The variability of wind is not a problem, says the report, since it can be forecast accurately over the time-frames that system operators need to balance the network. Increasing the proportion of wind on the system does not need greater "back up" capacity as is often claimed, but it does slightly increase the cost.
SDC's conclusions are contained in its new report, Wind Power in the UK, intended to help policy makers and authorities responsible for site permitting assess the benefits of wind against the wealth of misinformation surrounding the technology. To give it extra credibility, the report has been peer-reviewed.
Wind power must be made to work in Britain to tackle climate change and the visual impact of wind turbines must be considered in the context of the impact of climate change on the landscape, says the report. "To some, wind turbines are a blot on the landscape whereas to others they are elegant workhorses, but this reaction is highly subjective. However, there are far fewer landscape and environmental impacts associated with wind turbines than with other generation technologies," it says. Siting policies for renewables need to continue to improve. "The UK has some of the strictest policies in place to protect against interference of radar and aviation and these must be justified."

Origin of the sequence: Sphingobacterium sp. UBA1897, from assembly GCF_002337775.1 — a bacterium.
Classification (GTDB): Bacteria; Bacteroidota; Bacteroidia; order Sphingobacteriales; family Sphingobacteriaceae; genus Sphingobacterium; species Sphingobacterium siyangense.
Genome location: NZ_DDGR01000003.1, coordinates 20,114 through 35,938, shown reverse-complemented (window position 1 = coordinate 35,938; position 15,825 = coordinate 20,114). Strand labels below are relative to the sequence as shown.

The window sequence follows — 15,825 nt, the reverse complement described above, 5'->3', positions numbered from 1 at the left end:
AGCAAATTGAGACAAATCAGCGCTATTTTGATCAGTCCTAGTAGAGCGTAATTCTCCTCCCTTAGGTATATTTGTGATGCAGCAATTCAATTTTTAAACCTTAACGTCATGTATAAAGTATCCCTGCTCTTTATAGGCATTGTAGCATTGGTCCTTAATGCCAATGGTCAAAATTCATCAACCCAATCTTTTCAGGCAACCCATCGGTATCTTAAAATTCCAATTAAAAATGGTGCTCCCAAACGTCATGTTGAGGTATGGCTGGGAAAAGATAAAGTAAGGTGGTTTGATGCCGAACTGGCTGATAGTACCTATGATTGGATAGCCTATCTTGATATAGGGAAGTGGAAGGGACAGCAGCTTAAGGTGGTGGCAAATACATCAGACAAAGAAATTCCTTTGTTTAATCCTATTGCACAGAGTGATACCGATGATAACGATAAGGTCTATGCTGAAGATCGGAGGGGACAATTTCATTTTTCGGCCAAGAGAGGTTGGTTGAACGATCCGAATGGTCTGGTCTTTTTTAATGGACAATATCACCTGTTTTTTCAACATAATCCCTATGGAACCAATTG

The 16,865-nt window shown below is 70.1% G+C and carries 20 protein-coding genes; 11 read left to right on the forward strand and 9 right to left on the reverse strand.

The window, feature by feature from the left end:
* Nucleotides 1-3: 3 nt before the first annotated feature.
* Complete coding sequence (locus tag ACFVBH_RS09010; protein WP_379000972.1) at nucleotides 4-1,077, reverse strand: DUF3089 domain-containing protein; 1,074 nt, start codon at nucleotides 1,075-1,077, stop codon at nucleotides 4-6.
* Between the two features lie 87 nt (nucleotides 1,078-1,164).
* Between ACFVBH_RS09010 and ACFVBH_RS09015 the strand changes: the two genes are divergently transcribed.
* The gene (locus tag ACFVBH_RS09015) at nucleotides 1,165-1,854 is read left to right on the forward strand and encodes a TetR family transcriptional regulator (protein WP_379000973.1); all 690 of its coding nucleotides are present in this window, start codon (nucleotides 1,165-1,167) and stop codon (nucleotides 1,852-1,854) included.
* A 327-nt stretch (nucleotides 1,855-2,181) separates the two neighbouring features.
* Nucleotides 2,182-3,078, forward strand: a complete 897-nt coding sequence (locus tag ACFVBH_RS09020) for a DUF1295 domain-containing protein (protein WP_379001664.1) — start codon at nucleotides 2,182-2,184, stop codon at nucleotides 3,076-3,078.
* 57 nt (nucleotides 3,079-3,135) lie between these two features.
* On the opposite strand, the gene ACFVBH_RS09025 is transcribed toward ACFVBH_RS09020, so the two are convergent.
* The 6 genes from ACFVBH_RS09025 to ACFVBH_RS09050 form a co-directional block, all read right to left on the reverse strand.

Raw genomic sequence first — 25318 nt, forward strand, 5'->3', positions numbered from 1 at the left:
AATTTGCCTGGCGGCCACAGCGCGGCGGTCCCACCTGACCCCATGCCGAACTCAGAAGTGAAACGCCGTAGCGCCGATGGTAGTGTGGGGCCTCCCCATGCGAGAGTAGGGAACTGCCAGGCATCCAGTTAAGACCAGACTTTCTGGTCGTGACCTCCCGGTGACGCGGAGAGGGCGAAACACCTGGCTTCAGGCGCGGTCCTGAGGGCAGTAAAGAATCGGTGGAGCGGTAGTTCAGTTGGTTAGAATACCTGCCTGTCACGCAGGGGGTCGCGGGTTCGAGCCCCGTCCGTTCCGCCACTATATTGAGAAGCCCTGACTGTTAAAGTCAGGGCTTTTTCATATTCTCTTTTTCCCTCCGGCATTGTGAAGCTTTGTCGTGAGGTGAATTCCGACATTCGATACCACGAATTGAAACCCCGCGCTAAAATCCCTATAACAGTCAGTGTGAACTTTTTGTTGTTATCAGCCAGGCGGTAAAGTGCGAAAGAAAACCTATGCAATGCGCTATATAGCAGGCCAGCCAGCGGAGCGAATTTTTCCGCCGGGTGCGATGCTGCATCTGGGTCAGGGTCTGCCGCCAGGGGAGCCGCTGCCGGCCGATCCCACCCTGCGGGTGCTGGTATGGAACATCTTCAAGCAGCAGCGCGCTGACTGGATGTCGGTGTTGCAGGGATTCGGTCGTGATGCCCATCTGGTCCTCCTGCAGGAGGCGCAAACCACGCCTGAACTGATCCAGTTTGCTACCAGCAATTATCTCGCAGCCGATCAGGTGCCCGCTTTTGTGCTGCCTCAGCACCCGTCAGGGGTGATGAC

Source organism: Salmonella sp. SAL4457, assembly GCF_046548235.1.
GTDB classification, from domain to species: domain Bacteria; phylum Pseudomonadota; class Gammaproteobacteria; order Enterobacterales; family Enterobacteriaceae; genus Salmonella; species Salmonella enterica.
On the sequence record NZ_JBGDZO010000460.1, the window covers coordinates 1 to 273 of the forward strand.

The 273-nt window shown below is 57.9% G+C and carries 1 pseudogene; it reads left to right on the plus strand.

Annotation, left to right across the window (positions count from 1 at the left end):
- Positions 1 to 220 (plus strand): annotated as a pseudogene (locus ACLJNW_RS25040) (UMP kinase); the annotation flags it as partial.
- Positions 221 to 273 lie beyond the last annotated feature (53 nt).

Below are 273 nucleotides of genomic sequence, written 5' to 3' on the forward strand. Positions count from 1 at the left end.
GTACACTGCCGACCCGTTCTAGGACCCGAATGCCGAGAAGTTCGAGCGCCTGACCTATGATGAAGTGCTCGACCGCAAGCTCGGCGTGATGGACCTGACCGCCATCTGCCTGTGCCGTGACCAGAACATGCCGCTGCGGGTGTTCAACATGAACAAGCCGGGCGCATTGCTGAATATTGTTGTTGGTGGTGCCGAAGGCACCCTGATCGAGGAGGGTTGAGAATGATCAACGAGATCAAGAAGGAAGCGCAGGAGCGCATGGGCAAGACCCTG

Climate change will have a devastating impact unless urgent action is taken to boost renewables and energy efficiency, says SDC chairman Jonathan Porritt. "Good decision making is needed, and this requires reliable, up to date information, based on the best available scientific evidence. We believe wind power is a critically important part of the overall energy mix, and hope that this authoritative guide will ensure wind power is harnessed in the most responsible way to ensure that emissions of carbon dioxide are reduced."
The British Wind Energy Association (BWEA) says the report, underlining the importance of wind in meeting the UK's climate change goal, comes at a critical time. "The report confirms that significant amounts of wind capacity can be integrated onto our electricity network without the need for dedicated back-up and without compromising the nation's security of supply," says the BWEA's Marcus Rand.